US09668512 US6292087B1 (en) 1998-07-31 2000-09-22 Fuse indicator label
US09909271 US6459357B2 (en) 1998-07-31 2001-07-19 Fuse indicator label
US10208989 US6809627B2 (en) 1998-07-31 2002-07-31 Fuse indicator label

Applications Claiming Priority (1)

Application Number Priority Date Filing Date Title
US10208989 US6809627B2 (en) 1998-07-31 2002-07-31 Fuse indicator label

Related Parent Applications (1)

Application Number Title Priority Date Filing Date
US09909271 Continuation US6459357B2 (en) 1998-07-31 2001-07-19 Fuse indicator label

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US20030011462A1 true US20030011462A1 (en) 2003-01-16
US6809627B2 true US6809627B2 (en) 2004-10-26

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US09126911 Expired - Fee Related US5994993A (en) 1998-07-31 1998-07-31 Fuse indicator label
US09668512 Expired - Fee Related US6292087B1 (en) 1998-07-31 2000-09-22 Fuse indicator label
US09909271 Expired - Fee Related US6459357B2 (en) 1998-07-31 2001-07-19 Fuse indicator label
US10208989 Expired - Fee Related US6809627B2 (en) 1998-07-31 2002-07-31 Fuse indicator label

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US09126911 Expired - Fee Related US5994993A (en) 1998-07-31 1998-07-31 Fuse indicator label
US09668512 Expired - Fee Related US6292087B1 (en) 1998-07-31 2000-09-22 Fuse indicator label
US09909271 Expired - Fee Related US6459357B2 (en) 1998-07-31 2001-07-19 Fuse indicator label

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US (4) US5994993A (en)
CA (1) CA2337675A1 (en)
DE (1) DE19983494T1 (en)
GB (1) GB2354890B (en)
WO (1) WO2000007206A1 (en)

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US20050280497A1 (en) * 2004-06-18 2005-12-22 Ackerman John M Fuse with metallic state indicator
US20080129441A1 (en) * 2003-07-08 2008-06-05 Darr Matthew R Fuse With Fuse State Indicator
US20090108983A1 (en) * 2007-10-29 2009-04-30 Darr Matthew R Fuse With Fuse State Indicator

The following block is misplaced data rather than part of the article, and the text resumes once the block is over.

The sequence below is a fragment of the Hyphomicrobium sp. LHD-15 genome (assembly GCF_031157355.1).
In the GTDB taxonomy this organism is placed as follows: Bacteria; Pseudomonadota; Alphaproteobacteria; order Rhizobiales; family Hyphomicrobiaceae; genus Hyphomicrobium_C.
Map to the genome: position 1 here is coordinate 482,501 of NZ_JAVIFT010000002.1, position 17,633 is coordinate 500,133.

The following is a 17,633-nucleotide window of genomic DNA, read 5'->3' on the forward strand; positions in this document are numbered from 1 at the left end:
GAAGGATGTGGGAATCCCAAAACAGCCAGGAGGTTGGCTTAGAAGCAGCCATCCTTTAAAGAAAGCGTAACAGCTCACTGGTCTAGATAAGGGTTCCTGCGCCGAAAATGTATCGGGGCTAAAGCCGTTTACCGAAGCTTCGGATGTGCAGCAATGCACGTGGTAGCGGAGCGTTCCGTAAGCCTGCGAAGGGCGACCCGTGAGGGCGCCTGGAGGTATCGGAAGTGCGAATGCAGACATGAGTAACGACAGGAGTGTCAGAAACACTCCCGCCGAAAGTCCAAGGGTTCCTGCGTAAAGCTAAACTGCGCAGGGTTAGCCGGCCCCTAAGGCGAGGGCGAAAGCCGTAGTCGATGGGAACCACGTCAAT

US20100066477A1 (en) * 2008-04-21 2010-03-18 Littlefuse, Inc. Fusible substrate
WO2012034137A1 (en) 2010-09-09 2012-03-15 Detnet South Africa (Pty) Limited Blasting arrangement

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US6373370B1 (en) * 1999-09-24 2002-04-16 Cooper Technologies Sputtered metal film fuse state indicator
US6566996B1 (en) * 1999-09-24 2003-05-20 Cooper Technologies Fuse state indicator
WO2001089008A1 (en) * 2000-05-16 2001-11-22 Flexcon Company, Inc. First use indicator label
US6522234B1 (en) * 2000-08-14 2003-02-18 Edward G. Sturgill Plug-in fuse
US6456189B1 (en) * 2000-11-28 2002-09-24 Ferraz Shawmut Inc. Electrical fuse with indicator
JP2003036836A (en) * 2001-03-27 2003-02-07 Wilson Greatbatch Ltd Trace fuse
US6859131B2 (en) 2001-05-25 2005-02-22 Dan Stanek Diagnostic blown fuse indicator
US6564742B2 (en) * 2001-08-03 2003-05-20 Hewlett-Packard Development Company, Llp Over-temperature warning device
US7405646B2 (en) * 2002-06-26 2008-07-29 Littelfuse, Inc Multiple conductor indicator
CA2472829C (en) * 2003-07-08 2012-04-24 Cooper Technologies Company Fuse with metallic state indicator
US20060038021A1 (en) * 2004-08-20 2006-02-23 Cantwell Jay S Method and apparatus for reading bar code symbols
US7369030B2 (en) * 2004-09-08 2008-05-06 Cooper Technologies Company Fuse state indicator
US7636028B2 (en) * 2005-07-20 2009-12-22 Littelfuse, Inc. Diagnostic fuse indicator including visual status identifier
US20080048434A1 (en) * 2006-07-06 2008-02-28 S&C Electric Co. Apparatus and method for authenticating fuse products
US7710236B2 (en) * 2006-08-01 2010-05-04 Delphi Technologies, Inc. Fuse systems with serviceable connections
JP5130232B2 (en) * 2009-01-21 2013-01-30 デクセリアルズ株式会社 Protection device
JP5130233B2 (en) * 2009-01-21 2013-01-30 デクセリアルズ株式会社 Protection device
CN105118759A (en) * 2015-08-26 2015-12-02 芜湖市凯鑫避雷器有限责任公司 Temperature drop-out fuse

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US20080129441A1 (en) * 2003-07-08 2008-06-05 Darr Matthew R Fuse With Fuse State Indicator
US7812704B2 (en) 2003-07-08 2010-10-12 Cooper Technologies Company Fuse with fuse state indicator
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US8525633B2 (en) * 2008-04-21 2013-09-03 Littelfuse, Inc. Fusible substrate
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US8939082B2 (en) 2010-09-09 2015-01-27 Detnet South Africa (Pty) Ltd Blasting arrangement

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WO2000007206A1 (en) 2000-02-10 application
DE19983494T0 (en) grant
GB0100855D0 (en) 2001-02-21 grant
US6459357B2 (en) 2002-10-01 grant
US5994993A (en) 1999-11-30 grant
GB2354890B (en) 2002-11-06 grant
GB2354890A (en) 2001-04-04 application
DE19983494T1 (en) 2001-06-28 grant
US6292087B1 (en) 2001-09-18 grant
CA2337675A1 (en) 2000-02-10 application
US20020008607A1 (en) 2002-01-24 application
US20030011462A1 (en) 2003-01-16 application